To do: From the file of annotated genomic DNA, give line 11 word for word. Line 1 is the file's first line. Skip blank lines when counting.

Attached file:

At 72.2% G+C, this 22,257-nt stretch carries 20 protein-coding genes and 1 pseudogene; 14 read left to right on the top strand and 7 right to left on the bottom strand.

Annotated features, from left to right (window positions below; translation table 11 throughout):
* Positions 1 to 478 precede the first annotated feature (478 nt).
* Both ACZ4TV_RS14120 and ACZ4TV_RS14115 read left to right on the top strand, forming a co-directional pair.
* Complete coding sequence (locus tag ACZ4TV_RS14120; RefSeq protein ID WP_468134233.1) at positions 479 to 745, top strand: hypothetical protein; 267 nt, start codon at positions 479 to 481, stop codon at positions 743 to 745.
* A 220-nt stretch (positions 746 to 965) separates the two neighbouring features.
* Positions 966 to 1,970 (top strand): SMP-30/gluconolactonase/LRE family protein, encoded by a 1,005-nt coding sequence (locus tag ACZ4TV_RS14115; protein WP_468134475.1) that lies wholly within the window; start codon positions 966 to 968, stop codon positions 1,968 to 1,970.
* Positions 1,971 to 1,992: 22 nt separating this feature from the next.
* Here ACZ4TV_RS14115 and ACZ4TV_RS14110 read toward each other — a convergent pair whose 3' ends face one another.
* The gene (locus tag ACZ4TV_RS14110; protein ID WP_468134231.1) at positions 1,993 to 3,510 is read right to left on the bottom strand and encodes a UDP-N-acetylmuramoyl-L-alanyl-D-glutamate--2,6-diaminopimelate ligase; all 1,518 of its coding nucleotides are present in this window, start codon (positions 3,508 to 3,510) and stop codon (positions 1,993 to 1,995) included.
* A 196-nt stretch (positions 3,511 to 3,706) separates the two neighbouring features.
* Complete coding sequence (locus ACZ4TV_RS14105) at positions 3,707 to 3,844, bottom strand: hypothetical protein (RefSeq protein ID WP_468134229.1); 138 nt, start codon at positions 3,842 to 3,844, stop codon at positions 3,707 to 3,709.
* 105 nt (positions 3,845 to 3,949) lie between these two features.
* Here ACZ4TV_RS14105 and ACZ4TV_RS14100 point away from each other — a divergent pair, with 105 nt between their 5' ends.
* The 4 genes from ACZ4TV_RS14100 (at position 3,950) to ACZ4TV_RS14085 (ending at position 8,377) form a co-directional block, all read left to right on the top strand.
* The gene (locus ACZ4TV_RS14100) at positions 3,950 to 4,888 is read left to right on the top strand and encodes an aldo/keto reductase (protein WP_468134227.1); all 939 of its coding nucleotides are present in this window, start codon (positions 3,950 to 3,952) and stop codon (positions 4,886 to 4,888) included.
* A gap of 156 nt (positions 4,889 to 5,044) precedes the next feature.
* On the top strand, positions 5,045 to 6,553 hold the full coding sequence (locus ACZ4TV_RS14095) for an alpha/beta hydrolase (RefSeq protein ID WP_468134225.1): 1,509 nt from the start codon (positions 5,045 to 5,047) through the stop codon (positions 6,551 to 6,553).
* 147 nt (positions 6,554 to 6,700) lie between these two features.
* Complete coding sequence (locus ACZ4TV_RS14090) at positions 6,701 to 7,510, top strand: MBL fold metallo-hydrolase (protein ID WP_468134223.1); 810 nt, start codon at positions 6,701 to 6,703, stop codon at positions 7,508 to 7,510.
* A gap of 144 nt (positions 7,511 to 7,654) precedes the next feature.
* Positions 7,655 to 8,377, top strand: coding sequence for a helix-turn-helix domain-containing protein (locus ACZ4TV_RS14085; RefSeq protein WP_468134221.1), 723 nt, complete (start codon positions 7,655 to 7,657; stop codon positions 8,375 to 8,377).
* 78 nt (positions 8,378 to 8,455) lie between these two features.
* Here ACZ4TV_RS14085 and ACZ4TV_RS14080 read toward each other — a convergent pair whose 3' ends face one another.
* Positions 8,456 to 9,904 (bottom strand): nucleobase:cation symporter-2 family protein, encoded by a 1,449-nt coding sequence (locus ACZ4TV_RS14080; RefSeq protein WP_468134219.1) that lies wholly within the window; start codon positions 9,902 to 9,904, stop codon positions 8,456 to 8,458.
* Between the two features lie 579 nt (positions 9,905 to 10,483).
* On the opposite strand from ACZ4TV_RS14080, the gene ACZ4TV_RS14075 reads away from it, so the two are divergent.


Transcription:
* A 196-nt stretch (positions 3,511 to 3,706) separates the two neighbouring features.